Comic Book Legal Defense Fund has abboiunced CBLDF Defender , a new free quarterly news magazine and is now available! It will be distributed at comic book stores across the US and also online at
Each issue of CBLDF Defender will bring engaging creator interviews, detailed analysis of current censorship news, and in-depth features that tell the story of the people fighting for the freedom to read! Neil Gaiman kicks off the first issue with an
in-depth interview on his battles with censorship. There's also news and analysis on the latest censorship battles raging in schools and libraries across the USA. Take a look at international cartoonist rights issues and the free speech fallout from the
Charlie Hebdo massacre. Plus, a lively history of Bill Gaines, the U.S government, and the birth of the Comics Code!
Author Horus Gilgamesh had a hit with his book, Awkward Moments (Not Found In Your Average) Children's Bible. An irreverent look at the christian Bible. He had been planning a similar treatment for the Koran but has now had second thoughts. He
I believe in religious freedom, the right for anyone to worship whatever gods they choose to believe in (as long as those beliefs do not infringe on the rights and freedom of others). I also believe in free speech, the power to
challenge rational societies into asking important questions. Lastly, I believe in the right to live without fear. Sadly, as is the case with many religions, these concepts are often mutually exclusive.
After a great deal of consideration and wise counsel, I've decided to cancel the controversial Kid's Koran project we've been and hinting about over the past year. Why?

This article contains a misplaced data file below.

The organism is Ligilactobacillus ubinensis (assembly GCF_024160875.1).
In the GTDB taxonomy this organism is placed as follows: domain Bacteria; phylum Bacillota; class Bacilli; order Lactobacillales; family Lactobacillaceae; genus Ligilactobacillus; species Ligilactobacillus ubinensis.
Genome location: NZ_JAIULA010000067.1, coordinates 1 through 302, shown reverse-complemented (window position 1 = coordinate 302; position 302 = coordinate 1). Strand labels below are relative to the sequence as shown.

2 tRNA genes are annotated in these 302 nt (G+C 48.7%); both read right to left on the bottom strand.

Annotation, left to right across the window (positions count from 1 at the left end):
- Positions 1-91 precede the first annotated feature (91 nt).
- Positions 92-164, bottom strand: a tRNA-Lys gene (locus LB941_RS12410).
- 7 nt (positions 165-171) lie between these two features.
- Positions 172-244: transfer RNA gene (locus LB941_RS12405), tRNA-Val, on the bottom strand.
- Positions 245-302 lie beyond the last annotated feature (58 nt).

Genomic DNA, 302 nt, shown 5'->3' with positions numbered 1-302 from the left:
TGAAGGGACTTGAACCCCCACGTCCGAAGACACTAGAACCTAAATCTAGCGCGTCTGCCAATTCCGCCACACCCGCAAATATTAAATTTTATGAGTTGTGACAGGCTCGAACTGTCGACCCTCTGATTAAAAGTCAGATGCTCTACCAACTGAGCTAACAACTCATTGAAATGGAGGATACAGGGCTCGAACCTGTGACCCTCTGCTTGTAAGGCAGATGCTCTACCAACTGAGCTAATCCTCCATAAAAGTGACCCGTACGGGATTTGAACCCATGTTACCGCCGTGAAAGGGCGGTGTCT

Because of a small group of fringe maniacal radical bullies who equate the transfer of lead and pigments into shapes on paper as blasphemy, punishable by death.
Two of my collaborators are ex-Muslims living in areas of Europe with extreme tension at the moment and are no longer comfortable being associated with the project.
We have been receiving more suspicious phishing attempts than usual, coming from Arabic (not necessarily Muslim) characters offering to buy our pages, inviting us to speak at events, wanting to conduct in-person
interviews, etc (As long as we first provide our personal information for verification of payments.)
The more I thought about it, the more I realized how much time and energy any response would require, taking us away from the primary focus of this page and related projects that are focused on the Bible and Christianity (the
majority religion/culture that most regularly affects me as an American.) In short, there are only so many hours in the day, and I need to pick my battles strategically. (After all, this is not my day job.) God's Little Helper - Christian Death Threats
I'll admit, I do take the threats from militant/radical/extremist Islamic fundamentalists much more seriously. For someone who spends a large amount of time illustrating and speaking about the challenges posed by any religion, I
don't think this makes me a bigot, but a realist, as more and more cartoonists are murdered, threatened, and silenced for good.
Brazil's Supreme Court has ruled unanimously to overturn a 13-year-old federal ban on unauthorized biographies. All nine judges agreed that articles within Brazil's Civil Code that force writers to obtain permission before publishing biographical books
for commercial purposes are unconstitutional, and represent unlawful censorship.
However, the court explained that musicians, politicians, actors, or any subjects of a biography, maintain the right to sue in court if they do not agree with the book's contents, but only after the book is published.
Judge Cármen Lúcia argued that freedom of speech cannot be trumped by a public figure's right to privacy. She said:
Censorship is a way of silencing others. Even worse, it is a way of silencing the Constitution. I do not believe it is constitutional to shred the freedom of all for the freedom of one, she said.